Do hip and groin muscle strength and symptoms change throughout a football season in professional male football players? A prospective cohort study with repeated measures

Review written by Dr Stacey Hardin info

Key Points

  1. In professional Dutch male football players, hip muscle strength (abduction and adduction) remained unchanged throughout a full season.
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Hip and groin injuries are common in all sports and at every level. These injuries are particularly prevalent in football (soccer), resulting in significant participation time lost. Additionally, many athletes continue to play even while experiencing groin pain which may contribute to a decline in performance and ultimately progress to a time-loss injury.

A recent systematic review and mini meta-analysis (1) has shown the efficacy of the Copenhagen adductor exercise in increasing eccentric adductor strength; however, it is still unclear what changes to hip strength and function normally occur over the course of a full season.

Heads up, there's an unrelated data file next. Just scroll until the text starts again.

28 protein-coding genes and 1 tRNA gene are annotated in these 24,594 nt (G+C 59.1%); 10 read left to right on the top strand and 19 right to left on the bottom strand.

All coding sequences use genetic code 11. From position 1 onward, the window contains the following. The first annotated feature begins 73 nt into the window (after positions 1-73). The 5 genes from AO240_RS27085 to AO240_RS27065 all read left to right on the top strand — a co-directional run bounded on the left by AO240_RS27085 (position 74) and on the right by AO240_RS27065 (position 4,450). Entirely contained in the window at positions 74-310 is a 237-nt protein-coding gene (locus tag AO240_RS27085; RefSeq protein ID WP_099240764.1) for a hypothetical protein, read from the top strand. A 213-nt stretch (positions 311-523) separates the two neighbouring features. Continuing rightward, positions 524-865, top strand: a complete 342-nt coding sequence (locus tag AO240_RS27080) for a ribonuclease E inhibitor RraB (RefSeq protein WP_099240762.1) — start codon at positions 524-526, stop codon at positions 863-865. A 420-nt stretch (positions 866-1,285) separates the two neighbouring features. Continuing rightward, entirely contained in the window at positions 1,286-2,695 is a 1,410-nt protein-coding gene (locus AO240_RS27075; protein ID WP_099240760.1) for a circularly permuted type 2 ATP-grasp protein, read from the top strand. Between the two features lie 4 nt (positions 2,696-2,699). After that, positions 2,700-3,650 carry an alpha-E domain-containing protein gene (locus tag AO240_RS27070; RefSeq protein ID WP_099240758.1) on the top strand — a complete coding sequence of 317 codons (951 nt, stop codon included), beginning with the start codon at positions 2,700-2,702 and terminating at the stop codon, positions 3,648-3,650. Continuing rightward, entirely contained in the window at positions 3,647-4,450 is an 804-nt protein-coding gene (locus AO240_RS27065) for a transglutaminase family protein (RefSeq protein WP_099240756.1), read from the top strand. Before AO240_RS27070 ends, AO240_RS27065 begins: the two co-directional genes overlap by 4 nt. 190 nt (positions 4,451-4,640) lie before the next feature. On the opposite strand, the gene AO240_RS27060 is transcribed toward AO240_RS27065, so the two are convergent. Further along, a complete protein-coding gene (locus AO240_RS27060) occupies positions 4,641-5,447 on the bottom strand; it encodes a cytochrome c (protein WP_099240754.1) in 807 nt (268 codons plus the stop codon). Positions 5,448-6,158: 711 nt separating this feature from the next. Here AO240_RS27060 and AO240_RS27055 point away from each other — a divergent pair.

The objectives of this study were to determine:

  1. Normal values of hip muscle strength and self-reported hip and groin function
  2. Whether there were changes to these values throughout the full season; and
  3. If previous injury, leg dominance or league participation were associated with these outcomes.

Hip and groin injuries are particularly prevalent in football (soccer).
Changes in hip strength and self-reported function should be considered unexpected and should alert the clinician to investigate further.


313 professional football players (23.0 ± 3.8 years old) from 11 clubs were evaluated for changes in hip muscle strength and Hip and Groin Outcome Score (HAGOS) during a single season. Hip adduction and abduction strength were evaluated via hand-held

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